I often wonder what makes one person borrow $1,000 for a guitar and another person put $1,000 in a savings account. I guess that there are several reasons that I am of the latter type, but one sticks out above the rest: Sim City.

Did any of you ever play the Sim City games? I first started with Sim City 2000. You started with a set amount of money. With that money, you paid for different types of zones: industrial, commercial, and residential. After you built roads and supplied power to the zones, citizens would start building houses, businesses, factories, and everything else that makes our civilization what it is.

As the mayor of your city, you had unlimited power to create and destroy. Well, you had unlimited power as long as you had the money. There was a budget to balance, and if you didn't have the money to build a road, you couldn't build a road.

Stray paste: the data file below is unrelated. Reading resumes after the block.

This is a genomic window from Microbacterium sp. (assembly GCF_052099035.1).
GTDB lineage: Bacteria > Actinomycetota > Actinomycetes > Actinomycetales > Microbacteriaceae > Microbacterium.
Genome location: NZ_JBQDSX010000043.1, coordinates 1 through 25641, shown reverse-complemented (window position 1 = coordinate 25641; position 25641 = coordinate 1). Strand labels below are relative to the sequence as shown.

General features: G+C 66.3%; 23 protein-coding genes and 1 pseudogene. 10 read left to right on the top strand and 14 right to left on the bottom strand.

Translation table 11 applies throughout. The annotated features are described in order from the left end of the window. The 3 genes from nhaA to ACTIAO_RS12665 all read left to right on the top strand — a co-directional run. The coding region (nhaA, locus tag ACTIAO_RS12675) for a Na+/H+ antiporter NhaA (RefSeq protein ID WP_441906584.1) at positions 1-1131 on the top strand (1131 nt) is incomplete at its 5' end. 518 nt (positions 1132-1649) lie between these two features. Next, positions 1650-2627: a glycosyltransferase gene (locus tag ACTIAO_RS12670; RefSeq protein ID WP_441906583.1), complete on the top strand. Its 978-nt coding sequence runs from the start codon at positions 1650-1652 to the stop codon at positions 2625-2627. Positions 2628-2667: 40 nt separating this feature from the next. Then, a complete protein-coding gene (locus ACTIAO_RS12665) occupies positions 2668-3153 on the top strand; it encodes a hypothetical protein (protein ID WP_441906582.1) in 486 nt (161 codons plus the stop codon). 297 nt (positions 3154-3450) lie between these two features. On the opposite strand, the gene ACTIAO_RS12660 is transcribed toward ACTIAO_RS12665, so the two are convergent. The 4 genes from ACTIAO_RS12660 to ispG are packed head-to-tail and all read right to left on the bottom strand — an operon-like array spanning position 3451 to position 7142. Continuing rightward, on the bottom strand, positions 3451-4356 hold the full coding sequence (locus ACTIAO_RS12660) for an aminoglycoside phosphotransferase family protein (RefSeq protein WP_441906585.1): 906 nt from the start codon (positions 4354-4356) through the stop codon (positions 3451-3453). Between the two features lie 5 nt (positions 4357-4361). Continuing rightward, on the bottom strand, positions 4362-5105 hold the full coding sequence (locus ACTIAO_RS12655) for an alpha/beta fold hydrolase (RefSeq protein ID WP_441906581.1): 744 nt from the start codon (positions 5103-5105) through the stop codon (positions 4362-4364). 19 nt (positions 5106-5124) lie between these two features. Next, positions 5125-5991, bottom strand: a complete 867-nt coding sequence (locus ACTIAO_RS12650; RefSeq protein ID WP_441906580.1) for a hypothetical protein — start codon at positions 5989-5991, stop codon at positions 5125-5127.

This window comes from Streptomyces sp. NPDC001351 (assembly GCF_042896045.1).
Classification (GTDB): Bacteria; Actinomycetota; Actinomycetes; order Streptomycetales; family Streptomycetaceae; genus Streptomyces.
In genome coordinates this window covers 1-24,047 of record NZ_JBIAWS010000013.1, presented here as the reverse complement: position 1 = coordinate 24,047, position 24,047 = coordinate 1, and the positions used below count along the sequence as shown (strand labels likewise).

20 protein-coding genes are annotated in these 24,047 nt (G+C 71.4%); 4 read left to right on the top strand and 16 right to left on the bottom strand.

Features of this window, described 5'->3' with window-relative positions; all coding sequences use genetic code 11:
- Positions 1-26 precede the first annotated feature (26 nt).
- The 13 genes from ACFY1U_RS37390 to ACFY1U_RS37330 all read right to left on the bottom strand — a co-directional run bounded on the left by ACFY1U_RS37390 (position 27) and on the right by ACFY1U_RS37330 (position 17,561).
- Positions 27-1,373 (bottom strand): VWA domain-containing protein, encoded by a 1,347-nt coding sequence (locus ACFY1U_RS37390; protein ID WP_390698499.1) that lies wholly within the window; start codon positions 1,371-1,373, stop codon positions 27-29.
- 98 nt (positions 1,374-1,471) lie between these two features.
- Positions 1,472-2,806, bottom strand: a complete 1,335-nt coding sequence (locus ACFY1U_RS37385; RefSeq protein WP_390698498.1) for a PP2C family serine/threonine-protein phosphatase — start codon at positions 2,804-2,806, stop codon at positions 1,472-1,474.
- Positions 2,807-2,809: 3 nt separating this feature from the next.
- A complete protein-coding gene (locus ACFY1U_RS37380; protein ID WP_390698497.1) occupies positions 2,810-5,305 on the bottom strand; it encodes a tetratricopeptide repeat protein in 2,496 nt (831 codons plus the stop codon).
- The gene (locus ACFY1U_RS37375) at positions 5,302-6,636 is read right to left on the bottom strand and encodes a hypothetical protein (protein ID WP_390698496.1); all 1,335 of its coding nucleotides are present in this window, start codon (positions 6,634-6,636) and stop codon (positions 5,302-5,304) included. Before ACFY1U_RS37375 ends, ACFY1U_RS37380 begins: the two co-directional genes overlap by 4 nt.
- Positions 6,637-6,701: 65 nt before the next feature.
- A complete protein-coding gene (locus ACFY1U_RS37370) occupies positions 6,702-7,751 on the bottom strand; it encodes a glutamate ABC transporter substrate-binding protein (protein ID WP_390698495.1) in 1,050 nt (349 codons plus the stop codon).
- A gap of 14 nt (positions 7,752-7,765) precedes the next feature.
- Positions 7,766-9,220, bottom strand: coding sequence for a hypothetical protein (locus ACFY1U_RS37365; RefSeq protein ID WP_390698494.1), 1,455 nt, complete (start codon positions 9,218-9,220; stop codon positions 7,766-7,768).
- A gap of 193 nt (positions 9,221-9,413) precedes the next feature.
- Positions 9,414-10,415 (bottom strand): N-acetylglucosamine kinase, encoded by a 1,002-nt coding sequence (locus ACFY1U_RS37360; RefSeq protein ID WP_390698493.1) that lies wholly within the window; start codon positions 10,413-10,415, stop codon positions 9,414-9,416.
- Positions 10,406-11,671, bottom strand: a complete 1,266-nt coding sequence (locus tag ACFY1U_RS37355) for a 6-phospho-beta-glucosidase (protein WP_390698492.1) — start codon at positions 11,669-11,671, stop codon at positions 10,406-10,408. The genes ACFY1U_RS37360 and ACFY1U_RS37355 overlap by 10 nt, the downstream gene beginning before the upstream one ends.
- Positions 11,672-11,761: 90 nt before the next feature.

Well, there was one way that you could temporarily get yourself out of a financial jam: you could take out a loan. I remember when I first discovered loans on Sim City 2000. I immediately took out as many loans as I could (Hey, free money!) and began building with reckless abandon. That lasted until the interest on the loans forced my little town in to bankruptcy.

I learned one very important lesson from Sim City 2000: do not take out loans. I don't know if the game designer was trying to teach a financial lesson, but it was impossible to pay off a loan once it was taken out. Through classical conditioning, my pre-pubescent brain associated loans with very bad things happening. I pulled every trick in the book to get through my undergrad with no loans, and it greatly pained me to take them out for my M.A.

I don't really know the point of this entry. With so many people in so much debt, maybe we could use a little more Sim City 2000 in our lives?